Desertification is the persistent degradation of dryland ecosystems by human activities and climatic variations. Because of its toll on human well-being and on the environment, it ranks among the greatest development challenges of our times.
The World Day to Combat Desertification focuses international attention on this growing problem. It has been observed each 17 June since 1995, the same year the United Nations Convention to Combat Desertification (UNCCD) was implemented. By 2005, 191 governments around the world had signed the UNCCD, which promotes effective action through innovative programmes and supportive international partnerships.
This year’s slogan, “Enhancing soils anywhere enhances life everywhere”, reflects the theme of the 2010 International Year of Biodiversity. The UNCCD aims to sensitize the public to the fact that desertification, land degradation and drought dramatically affect biodiversity resident in the soil.
IFAD’s commitment to combating desertification
For the millions of people who live in arid, semi-arid and dry sub‑humid areas, the cost of desertification is high, and not just in economic terms. Desertification is a threat to biodiversity. It can also lead to prolonged episodes of famine in countries that are already impoverished and cannot sustain large agricultural losses. Poor rural people who depend on the land for survival are often forced to migrate or face starvation.
Combating desertification, including land degradation, is central to IFAD’s goal of enabling poor rural people to overcome poverty. It is reflected in our investment programmes, grants and policy initiatives. We work with subsistence farmers, nomadic herders, day labourers and others whose survival depends on ecologically fragile or marginal lands. Through our work over the past 30 years, it has become clear that, in order to eliminate rural poverty, we must apply measures that seek to promote sustainable management of land and natural resources.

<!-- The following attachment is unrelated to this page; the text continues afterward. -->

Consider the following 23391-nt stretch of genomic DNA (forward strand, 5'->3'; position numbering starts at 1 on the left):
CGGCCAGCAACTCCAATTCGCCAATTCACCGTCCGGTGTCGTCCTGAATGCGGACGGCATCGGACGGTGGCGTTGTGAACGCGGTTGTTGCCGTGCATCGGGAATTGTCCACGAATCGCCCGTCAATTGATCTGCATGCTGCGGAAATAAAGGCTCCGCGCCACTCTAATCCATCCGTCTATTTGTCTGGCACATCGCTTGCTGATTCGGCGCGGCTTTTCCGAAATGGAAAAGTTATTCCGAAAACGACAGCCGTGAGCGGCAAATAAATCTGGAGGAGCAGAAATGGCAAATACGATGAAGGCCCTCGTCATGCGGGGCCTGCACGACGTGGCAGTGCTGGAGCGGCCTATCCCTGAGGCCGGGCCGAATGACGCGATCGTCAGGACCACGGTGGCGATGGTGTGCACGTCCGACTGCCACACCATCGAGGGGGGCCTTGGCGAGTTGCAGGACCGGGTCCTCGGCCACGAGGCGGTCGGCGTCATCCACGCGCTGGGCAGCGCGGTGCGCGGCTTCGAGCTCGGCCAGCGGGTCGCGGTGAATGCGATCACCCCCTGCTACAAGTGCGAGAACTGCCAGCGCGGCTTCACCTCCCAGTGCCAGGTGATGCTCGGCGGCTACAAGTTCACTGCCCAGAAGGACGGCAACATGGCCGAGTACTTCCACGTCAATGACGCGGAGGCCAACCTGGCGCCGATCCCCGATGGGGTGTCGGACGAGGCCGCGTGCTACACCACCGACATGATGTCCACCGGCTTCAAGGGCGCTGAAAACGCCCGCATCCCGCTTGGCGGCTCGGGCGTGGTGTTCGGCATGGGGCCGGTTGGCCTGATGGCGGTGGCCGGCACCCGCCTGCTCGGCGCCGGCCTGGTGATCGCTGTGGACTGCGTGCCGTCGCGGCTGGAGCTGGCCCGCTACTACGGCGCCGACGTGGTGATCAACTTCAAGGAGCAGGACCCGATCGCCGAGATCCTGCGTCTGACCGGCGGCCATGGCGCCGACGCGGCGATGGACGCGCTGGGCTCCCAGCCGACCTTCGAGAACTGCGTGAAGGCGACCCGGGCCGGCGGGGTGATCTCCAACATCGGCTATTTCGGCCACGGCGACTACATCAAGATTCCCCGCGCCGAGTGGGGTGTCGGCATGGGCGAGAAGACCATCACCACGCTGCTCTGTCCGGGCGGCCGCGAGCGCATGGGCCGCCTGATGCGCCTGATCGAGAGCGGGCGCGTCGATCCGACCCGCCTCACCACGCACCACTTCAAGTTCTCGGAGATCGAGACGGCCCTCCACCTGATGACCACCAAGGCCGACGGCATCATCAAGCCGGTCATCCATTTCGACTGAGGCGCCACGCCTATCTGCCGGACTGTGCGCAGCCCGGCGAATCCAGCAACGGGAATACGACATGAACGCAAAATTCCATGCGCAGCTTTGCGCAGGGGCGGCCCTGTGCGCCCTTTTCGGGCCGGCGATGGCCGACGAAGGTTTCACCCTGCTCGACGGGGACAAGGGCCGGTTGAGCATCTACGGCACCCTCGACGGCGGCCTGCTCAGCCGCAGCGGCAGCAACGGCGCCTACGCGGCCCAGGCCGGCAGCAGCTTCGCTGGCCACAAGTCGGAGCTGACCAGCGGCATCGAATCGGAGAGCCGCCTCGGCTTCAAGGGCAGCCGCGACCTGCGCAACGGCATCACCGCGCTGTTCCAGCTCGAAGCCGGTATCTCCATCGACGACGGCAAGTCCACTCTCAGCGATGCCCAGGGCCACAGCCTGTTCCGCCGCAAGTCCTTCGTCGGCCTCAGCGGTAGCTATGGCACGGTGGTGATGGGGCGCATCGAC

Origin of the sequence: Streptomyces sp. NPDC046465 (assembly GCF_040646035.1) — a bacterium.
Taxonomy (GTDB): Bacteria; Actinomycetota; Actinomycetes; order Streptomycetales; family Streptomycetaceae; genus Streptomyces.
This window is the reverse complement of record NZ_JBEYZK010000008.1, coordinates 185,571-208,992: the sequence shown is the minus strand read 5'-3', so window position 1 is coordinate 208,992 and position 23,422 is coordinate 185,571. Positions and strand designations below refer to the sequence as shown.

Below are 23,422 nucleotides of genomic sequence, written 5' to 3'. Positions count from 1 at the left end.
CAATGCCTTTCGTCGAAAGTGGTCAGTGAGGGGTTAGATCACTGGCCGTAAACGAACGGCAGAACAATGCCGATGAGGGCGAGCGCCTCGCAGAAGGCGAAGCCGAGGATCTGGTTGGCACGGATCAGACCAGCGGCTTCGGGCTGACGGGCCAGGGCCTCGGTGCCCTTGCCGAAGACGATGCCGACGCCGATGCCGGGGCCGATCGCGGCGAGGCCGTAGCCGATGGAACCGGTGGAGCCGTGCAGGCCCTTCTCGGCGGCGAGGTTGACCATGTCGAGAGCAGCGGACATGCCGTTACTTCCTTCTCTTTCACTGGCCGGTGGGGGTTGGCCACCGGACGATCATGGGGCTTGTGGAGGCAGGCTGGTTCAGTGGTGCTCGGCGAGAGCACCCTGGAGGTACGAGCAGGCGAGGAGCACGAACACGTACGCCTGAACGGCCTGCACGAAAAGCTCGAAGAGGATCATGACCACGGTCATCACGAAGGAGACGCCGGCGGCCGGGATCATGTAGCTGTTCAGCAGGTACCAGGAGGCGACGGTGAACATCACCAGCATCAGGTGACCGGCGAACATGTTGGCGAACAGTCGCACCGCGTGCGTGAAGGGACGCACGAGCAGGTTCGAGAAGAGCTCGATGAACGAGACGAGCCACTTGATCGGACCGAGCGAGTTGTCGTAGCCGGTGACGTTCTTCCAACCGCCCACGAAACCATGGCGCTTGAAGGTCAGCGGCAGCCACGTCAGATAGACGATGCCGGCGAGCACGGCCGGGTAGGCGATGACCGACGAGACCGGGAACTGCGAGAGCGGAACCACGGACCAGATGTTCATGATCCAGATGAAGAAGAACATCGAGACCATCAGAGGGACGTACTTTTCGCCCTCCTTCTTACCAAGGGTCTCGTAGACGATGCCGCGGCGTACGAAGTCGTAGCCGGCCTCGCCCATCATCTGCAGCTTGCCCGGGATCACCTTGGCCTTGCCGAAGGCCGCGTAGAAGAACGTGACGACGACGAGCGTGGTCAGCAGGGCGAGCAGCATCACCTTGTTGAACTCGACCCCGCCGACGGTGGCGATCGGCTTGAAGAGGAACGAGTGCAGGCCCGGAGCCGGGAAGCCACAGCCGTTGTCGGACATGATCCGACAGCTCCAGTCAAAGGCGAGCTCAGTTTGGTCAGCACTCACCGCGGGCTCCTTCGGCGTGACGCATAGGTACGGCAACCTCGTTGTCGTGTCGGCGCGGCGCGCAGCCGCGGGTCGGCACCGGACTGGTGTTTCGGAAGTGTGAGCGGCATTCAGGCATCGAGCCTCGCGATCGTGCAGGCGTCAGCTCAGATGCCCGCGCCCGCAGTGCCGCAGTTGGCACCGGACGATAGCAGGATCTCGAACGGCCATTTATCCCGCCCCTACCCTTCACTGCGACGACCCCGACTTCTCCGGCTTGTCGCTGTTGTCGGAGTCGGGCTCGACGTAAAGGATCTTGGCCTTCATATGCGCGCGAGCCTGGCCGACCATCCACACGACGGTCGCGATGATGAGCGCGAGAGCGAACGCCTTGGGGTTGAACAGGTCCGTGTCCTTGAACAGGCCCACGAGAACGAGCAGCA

FAD was selected as an executing agency of the Global Environment Facility (GEF) because of our expertise in addressing land degradation, our recognition of the links between poverty and the environment, and our crucial role in the UNCCD. The GEF is an independent financial organization established in 1991 to provide grants to developing countries for projects that have global environmental benefits and contribute to sustainable livelihoods.
IFAD is an active partner in the UNCCD, which strongly emphasizes the roles of participation, gender-equity, partnerships, integrated sustainable development, community empowerment, local expertise and traditional knowledge in combating desertification.
FAD also hosts the Global Mechanism and the secretariat of the International Land Coalition. The Global Mechanism is a subsidiary of the UNCCD, with a mandate to increase financing for sustainable land management. It is hosted at IFAD in recognition of our focus on rural development, agriculture and sustainable land management. The International Land Coalition is a global alliance of organizations dedicated to working with poor rural people to increase their secure access to natural resources, particularly land. It does this by building alliances with development partners, including NGOs, intergovernmental, governmental and civil society organizations.
As an agency of GEF and host of the Global Mechanism, IFAD has an important role in advancing the UNCCD agenda.